Ye Olde Hurdy Gurdy Museum of Vintage Radio
|Location||Howth, Fingal, Ireland|
|Public transit access||Howth railway station|
St Laurence Road bus stop (Dublin Bus route 31)
The tower was built in 1805, one of the many towers built along the Irish coast to guard against a possible Napoleonic invasion, and has long been associated with the history of radio transmission in Ireland and beyond. From 1825, the tower was used by the Preventative Water Guard (now the Irish Coast Guard) in its anti-smuggling work.
The tower was the terminus of the first telegraph connecting Wales to Ireland in 1852. The first successful wireless radio transmission by Lee de Forest on 23 November 1903 was also conducted from this tower. Guglielmo Marconi demonstrated his technology using a high aerial to communicate with a ship in 1905. From 1922, the tower was used by the Minister for Posts and Telegraphs, then Telecom Éireann until the 1980s when it was sold to Dublin City Council.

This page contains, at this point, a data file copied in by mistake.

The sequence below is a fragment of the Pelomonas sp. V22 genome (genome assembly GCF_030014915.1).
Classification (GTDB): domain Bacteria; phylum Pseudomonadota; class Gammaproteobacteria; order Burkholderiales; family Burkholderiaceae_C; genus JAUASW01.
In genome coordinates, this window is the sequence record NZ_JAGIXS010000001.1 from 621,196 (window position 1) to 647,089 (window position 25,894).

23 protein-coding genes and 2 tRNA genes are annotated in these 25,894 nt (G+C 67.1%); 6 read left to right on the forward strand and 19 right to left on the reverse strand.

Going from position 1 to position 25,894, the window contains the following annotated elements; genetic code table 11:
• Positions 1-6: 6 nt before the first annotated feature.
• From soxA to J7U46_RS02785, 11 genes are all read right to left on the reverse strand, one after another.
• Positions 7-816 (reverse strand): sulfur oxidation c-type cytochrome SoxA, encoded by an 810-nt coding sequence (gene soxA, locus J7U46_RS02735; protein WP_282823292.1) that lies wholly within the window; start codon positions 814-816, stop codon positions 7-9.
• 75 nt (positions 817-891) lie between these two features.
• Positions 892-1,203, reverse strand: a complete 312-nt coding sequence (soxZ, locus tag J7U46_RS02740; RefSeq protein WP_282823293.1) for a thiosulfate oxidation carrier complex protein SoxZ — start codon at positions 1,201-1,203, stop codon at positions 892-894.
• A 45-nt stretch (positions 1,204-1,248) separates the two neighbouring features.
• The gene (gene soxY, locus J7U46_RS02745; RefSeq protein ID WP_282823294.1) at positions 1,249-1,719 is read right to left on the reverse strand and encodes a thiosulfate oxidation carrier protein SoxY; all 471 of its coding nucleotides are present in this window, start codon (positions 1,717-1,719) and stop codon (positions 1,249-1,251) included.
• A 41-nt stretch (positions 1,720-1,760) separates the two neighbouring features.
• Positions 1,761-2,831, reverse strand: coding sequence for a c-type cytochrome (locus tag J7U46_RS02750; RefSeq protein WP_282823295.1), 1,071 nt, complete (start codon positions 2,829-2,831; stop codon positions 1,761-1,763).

The tower was refurbished in 2001, with the museum opening in 2003, and is based around the collections of curator Pat Herbert who has been collecting for over 60 years. The name of the museum is an homage to a remark by Taoiseach Seán Lemass, who asked an RTÉ radio controller in the 1950s "How's the hurdy gurdy?".
The exhibition includes artefacts relating to all forms of communication and related Irish historical events,  including radios, early televisions, gramophones, and records. The Morse code-based amateur radio station, EI0MAR, operates from the museum. The story of curator Herbert and the museum was the subject of a 10-minute award winning film in 2014, Hurdy Gurdy Man.
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- "Ye Olde Hurdy Gurdy Museum of Vintage Radio". Ask Ireland. Retrieved 8 May 2015.
- "Pat Herbert, curator of the Hurdy Gurdy Museum of Vintage Radio - SK". QRZ.COM. Retrieved 21 June 2020.